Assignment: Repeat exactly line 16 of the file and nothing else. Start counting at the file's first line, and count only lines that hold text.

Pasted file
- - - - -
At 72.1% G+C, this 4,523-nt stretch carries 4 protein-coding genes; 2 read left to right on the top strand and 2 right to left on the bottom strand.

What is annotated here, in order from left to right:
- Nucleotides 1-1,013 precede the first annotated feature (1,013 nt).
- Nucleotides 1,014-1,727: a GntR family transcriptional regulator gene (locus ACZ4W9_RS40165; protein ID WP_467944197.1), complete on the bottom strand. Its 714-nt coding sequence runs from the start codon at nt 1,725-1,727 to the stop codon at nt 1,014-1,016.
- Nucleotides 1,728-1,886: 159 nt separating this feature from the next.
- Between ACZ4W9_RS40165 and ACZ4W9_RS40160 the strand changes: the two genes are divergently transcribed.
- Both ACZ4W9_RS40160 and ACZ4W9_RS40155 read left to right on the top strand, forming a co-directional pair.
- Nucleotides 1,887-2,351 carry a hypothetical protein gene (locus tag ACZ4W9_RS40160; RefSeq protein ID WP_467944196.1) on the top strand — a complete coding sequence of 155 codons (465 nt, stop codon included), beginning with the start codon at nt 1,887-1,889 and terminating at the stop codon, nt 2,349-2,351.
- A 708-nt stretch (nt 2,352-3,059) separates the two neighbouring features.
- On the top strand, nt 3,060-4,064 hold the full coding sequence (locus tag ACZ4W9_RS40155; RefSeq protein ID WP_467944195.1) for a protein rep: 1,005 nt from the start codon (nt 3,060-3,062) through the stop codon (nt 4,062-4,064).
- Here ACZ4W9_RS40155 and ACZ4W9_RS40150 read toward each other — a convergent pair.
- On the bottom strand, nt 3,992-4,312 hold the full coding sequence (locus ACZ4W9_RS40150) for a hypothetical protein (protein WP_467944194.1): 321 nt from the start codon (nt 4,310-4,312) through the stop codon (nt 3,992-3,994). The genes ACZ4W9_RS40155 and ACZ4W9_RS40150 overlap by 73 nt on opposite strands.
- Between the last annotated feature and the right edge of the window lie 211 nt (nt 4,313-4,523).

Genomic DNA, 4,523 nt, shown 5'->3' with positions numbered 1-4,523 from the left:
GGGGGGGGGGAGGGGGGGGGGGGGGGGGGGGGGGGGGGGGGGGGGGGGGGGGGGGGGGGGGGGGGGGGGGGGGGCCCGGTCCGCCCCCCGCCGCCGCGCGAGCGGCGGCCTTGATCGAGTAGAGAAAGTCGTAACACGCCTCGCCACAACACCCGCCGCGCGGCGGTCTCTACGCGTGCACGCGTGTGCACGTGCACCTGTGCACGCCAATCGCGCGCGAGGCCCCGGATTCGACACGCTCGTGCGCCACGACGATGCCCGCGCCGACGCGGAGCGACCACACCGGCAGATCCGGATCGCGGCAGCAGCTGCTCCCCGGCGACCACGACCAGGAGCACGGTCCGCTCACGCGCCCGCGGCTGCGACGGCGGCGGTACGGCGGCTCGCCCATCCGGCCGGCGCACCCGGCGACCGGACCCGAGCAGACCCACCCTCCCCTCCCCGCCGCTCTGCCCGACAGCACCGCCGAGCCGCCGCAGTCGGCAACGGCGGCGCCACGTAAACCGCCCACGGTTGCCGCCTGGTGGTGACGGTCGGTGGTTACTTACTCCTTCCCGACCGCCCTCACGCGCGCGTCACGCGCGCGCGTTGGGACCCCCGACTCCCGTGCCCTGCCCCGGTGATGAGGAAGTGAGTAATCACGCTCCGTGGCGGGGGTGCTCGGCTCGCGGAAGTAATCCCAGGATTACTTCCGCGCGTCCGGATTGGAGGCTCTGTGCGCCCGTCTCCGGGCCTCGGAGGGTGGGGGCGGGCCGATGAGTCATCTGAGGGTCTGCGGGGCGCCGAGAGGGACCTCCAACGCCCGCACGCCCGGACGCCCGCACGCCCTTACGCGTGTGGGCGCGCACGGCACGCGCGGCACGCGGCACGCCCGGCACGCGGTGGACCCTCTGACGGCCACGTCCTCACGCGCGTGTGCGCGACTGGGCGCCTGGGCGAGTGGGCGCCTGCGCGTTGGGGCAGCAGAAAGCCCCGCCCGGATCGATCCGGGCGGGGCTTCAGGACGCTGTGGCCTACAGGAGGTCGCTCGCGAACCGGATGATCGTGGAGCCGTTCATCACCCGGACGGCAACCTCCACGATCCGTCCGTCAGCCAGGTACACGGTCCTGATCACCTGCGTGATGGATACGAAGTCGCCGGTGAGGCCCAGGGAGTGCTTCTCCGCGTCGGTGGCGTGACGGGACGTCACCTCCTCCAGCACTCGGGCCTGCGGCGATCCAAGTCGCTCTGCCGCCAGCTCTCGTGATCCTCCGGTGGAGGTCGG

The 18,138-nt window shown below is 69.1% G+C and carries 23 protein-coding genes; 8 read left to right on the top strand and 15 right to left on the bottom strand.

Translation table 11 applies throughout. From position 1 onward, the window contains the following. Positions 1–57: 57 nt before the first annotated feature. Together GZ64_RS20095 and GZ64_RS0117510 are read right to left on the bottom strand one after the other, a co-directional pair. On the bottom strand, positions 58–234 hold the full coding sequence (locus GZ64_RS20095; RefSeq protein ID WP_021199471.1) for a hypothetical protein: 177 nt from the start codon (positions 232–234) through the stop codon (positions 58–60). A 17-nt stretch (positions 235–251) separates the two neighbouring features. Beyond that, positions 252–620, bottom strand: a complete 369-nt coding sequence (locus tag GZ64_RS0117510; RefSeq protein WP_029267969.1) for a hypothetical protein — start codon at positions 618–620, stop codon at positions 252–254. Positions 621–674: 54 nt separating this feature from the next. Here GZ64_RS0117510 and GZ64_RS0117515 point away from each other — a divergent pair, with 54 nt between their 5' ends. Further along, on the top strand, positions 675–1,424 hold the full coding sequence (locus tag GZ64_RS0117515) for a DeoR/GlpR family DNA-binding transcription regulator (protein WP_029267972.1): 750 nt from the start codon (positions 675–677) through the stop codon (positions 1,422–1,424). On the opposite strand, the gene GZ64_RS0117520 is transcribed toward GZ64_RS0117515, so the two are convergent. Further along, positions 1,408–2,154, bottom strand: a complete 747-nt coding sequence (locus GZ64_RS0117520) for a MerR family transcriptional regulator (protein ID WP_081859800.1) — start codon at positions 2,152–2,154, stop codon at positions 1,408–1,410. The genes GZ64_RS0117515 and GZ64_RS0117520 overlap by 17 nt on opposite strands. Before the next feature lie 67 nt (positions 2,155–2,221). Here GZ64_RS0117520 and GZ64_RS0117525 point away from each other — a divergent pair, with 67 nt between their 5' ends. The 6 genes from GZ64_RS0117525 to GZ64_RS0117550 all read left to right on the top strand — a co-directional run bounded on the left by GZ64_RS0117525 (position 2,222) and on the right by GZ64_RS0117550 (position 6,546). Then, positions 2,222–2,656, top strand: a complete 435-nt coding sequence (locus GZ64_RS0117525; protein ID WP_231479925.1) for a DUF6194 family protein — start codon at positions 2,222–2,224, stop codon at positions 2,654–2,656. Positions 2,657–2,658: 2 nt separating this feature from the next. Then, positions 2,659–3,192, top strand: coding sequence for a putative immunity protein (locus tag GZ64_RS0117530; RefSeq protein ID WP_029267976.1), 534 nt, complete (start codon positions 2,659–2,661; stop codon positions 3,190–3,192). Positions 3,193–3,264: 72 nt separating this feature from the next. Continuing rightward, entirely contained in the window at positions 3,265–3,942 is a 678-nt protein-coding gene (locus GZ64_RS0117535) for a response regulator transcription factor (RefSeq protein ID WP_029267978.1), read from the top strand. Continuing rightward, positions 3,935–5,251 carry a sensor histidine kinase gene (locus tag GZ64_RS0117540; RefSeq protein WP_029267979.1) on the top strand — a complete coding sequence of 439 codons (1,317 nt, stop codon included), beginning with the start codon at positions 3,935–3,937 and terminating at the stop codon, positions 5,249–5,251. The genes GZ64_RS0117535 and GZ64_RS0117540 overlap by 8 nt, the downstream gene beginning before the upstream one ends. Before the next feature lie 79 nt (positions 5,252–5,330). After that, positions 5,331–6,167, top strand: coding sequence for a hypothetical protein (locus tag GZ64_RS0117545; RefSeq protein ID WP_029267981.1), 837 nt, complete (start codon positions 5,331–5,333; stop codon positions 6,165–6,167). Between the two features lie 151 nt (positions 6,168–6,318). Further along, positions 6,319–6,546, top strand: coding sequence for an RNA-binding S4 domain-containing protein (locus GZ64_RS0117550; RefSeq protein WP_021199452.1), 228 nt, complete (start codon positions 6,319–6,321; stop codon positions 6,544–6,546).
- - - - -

The 18,138-nt window shown below is 69.1% G+C and carries 23 protein-coding genes; 8 read left to right on the top strand and 15 right to left on the bottom strand.